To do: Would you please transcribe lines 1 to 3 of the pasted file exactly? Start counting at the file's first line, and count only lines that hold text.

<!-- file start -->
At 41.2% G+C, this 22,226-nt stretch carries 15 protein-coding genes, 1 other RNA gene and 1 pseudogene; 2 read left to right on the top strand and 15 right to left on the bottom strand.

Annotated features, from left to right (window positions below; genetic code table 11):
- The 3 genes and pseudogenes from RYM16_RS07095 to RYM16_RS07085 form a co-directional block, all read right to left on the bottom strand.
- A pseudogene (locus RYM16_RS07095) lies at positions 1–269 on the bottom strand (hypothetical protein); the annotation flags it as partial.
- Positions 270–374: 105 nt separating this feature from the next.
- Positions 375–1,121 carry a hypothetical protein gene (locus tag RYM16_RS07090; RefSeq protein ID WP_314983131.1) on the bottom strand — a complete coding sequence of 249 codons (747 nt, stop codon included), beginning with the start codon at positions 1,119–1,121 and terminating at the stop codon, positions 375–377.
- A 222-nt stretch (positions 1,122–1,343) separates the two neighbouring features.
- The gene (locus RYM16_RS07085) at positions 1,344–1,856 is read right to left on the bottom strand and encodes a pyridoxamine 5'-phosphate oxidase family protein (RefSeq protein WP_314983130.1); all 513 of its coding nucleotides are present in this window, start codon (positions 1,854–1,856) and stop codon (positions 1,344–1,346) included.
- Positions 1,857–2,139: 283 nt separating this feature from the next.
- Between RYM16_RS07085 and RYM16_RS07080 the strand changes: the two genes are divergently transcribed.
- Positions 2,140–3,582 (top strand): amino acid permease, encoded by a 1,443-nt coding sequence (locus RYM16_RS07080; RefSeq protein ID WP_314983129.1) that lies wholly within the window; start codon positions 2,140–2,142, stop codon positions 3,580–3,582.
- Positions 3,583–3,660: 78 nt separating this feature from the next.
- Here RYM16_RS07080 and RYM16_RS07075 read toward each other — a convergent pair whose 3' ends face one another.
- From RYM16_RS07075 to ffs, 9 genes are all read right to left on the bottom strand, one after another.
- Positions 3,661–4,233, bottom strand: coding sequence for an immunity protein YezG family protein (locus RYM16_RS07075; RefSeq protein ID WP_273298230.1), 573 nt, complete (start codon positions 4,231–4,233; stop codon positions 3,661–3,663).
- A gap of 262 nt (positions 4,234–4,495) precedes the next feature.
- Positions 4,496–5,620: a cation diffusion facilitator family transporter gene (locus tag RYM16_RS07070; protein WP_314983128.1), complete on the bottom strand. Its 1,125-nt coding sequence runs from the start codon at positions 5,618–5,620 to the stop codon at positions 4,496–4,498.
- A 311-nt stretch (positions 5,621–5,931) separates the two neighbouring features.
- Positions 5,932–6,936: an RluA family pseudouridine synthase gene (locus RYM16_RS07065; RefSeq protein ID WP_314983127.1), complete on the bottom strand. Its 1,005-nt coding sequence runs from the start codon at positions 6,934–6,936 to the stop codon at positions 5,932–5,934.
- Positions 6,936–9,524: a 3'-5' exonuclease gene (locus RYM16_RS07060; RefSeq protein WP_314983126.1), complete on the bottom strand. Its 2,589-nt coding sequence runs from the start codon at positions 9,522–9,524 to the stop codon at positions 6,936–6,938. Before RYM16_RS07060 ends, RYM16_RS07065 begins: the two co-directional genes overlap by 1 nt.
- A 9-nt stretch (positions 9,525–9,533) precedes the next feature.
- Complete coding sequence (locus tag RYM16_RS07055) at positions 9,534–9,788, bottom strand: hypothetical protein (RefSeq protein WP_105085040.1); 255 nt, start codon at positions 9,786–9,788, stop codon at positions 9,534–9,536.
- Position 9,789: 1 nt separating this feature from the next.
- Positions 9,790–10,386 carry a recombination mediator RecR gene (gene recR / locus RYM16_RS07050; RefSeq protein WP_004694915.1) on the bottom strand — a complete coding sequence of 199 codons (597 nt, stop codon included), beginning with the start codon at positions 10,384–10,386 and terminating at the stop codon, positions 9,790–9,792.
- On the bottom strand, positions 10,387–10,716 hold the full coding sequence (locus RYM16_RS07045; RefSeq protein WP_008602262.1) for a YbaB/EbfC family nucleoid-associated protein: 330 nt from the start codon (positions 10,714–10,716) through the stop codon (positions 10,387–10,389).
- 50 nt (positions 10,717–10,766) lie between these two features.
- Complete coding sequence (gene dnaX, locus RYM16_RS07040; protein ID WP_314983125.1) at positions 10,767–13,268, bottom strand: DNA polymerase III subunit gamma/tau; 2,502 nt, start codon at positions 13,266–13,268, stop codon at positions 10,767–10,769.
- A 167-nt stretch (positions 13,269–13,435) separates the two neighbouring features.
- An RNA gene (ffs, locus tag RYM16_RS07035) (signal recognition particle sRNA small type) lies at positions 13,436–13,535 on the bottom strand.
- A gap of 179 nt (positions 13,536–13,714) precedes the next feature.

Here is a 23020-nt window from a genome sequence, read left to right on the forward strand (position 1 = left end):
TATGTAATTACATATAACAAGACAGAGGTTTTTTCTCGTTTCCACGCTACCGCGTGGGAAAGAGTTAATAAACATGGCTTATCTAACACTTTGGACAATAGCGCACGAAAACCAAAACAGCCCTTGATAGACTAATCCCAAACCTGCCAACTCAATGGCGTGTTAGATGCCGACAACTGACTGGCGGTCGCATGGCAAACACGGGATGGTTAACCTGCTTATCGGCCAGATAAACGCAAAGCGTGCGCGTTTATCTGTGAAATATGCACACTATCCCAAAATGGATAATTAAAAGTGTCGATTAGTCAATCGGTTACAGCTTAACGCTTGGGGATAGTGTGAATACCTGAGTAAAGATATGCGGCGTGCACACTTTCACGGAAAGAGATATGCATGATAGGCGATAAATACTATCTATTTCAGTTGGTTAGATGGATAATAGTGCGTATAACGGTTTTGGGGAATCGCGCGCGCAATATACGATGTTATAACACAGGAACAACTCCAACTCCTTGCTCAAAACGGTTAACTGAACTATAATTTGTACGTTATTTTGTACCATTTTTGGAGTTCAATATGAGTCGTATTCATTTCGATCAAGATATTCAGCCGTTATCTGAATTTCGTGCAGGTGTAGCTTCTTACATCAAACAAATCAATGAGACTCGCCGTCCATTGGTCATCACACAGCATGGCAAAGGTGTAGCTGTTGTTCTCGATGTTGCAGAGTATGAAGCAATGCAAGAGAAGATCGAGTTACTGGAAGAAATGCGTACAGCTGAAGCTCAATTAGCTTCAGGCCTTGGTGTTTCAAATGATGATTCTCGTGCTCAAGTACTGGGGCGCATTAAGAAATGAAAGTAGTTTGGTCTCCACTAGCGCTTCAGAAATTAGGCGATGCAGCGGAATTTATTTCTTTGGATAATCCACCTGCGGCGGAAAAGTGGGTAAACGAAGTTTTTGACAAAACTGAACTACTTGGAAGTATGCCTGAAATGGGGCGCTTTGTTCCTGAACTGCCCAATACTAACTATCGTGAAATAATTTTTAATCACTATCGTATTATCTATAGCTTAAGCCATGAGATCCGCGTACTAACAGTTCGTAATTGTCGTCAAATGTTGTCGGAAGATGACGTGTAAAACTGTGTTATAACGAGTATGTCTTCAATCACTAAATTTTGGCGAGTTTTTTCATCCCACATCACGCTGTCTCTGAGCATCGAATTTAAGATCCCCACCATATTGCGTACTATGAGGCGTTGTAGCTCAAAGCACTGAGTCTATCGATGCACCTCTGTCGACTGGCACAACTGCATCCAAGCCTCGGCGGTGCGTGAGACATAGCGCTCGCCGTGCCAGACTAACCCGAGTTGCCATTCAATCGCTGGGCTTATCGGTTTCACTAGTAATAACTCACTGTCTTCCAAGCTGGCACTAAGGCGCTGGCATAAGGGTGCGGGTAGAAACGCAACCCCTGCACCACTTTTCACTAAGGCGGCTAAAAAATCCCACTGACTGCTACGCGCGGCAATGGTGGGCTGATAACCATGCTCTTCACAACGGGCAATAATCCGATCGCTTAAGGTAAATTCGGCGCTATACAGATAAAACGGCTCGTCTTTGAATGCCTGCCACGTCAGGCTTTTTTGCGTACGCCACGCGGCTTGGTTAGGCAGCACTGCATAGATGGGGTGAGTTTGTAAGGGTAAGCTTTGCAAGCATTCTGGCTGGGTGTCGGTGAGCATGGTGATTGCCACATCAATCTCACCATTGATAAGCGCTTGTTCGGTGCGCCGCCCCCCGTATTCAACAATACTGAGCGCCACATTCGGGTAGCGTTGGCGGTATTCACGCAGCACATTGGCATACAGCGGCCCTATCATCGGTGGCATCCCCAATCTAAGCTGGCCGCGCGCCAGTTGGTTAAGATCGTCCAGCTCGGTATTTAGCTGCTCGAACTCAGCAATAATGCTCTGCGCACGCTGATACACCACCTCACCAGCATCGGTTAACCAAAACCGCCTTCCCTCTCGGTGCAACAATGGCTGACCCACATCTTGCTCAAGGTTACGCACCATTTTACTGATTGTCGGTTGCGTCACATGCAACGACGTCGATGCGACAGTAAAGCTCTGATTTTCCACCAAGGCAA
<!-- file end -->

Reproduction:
At 41.2% G+C, this 22,226-nt stretch carries 15 protein-coding genes, 1 other RNA gene and 1 pseudogene; 2 read left to right on the top strand and 15 right to left on the bottom strand.

Annotated features, from left to right (window positions below; genetic code table 11):
- The 3 genes and pseudogenes from RYM16_RS07095 to RYM16_RS07085 form a co-directional block, all read right to left on the bottom strand.